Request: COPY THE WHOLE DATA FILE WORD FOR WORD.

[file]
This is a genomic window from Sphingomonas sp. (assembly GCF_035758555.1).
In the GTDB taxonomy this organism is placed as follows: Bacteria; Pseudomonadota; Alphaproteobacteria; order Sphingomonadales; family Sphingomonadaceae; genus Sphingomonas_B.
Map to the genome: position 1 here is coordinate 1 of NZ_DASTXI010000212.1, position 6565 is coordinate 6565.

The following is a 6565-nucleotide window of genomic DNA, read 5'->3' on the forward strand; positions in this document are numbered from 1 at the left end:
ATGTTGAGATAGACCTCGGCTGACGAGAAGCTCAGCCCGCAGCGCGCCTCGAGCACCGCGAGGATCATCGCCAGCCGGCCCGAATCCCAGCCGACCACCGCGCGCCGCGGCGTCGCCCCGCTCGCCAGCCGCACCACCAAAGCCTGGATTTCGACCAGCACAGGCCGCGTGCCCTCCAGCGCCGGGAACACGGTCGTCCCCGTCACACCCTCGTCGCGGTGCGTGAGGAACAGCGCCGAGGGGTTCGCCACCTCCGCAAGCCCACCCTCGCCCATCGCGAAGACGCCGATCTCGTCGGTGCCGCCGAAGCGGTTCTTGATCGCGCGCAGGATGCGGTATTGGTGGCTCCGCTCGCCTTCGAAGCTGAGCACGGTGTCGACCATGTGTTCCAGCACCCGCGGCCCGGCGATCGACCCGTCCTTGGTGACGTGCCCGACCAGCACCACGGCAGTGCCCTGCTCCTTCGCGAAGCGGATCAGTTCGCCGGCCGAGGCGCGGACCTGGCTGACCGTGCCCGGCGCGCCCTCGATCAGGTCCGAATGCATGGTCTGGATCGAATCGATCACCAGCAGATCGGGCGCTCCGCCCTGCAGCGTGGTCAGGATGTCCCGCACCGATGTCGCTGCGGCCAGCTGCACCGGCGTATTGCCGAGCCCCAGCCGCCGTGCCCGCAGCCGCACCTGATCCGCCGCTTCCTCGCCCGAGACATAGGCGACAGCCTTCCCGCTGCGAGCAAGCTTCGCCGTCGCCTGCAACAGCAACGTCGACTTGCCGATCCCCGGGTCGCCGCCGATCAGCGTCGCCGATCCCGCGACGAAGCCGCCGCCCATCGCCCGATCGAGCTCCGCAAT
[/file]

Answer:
This is a genomic window from Sphingomonas sp. (assembly GCF_035758555.1).
In the GTDB taxonomy this organism is placed as follows: Bacteria; Pseudomonadota; Alphaproteobacteria; order Sphingomonadales; family Sphingomonadaceae; genus Sphingomonas_B.
Map to the genome: position 1 here is coordinate 1 of NZ_DASTXI010000212.1, position 6565 is coordinate 6565.

The following is a 6565-nucleotide window of genomic DNA, read 5'->3' on the forward strand; positions in this document are numbered from 1 at the left end:
ATGTTGAGATAGACCTCGGCTGACGAGAAGCTCAGCCCGCAGCGCGCCTCGAGCACCGCGAGGATCATCGCCAGCCGGCCCGAATCCCAGCCGACCACCGCGCGCCGCGGCGTCGCCCCGCTCGCCAGCCGCACCACCAAAGCCTGGATTTCGACCAGCACAGGCCGCGTGCCCTCCAGCGCCGGGAACACGGTCGTCCCCGTCACACCCTCGTCGCGGTGCGTGAGGAACAGCGCCGAGGGGTTCGCCACCTCCGCAAGCCCACCCTCGCCCATCGCGAAGACGCCGATCTCGTCGGTGCCGCCGAAGCGGTTCTTGATCGCGCGCAGGATGCGGTATTGGTGGCTCCGCTCGCCTTCGAAGCTGAGCACGGTGTCGACCATGTGTTCCAGCACCCGCGGCCCGGCGATCGACCCGTCCTTGGTGACGTGCCCGACCAGCACCACGGCAGTGCCCTGCTCCTTCGCGAAGCGGATCAGTTCGCCGGCCGAGGCGCGGACCTGGCTGACCGTGCCCGGCGCGCCCTCGATCAGGTCCGAATGCATGGTCTGGATCGAATCGATCACCAGCAGATCGGGCGCTCCGCCCTGCAGCGTGGTCAGGATGTCCCGCACCGATGTCGCTGCGGCCAGCTGCACCGGCGTATTGCCGAGCCCCAGCCGCCGTGCCCGCAGCCGCACCTGATCCGCCGCTTCCTCGCCCGAGACATAGGCGACAGCCTTCCCGCTGCGAGCAAGCTTCGCCGTCGCCTGCAACAGCAACGTCGACTTGCCGATCCCCGGGTCGCCGCCGATCAGCGTCGCCGATCCCGCGACGAAGCCGCCGCCCATCGCCCGATCGAGCTCCGCAAT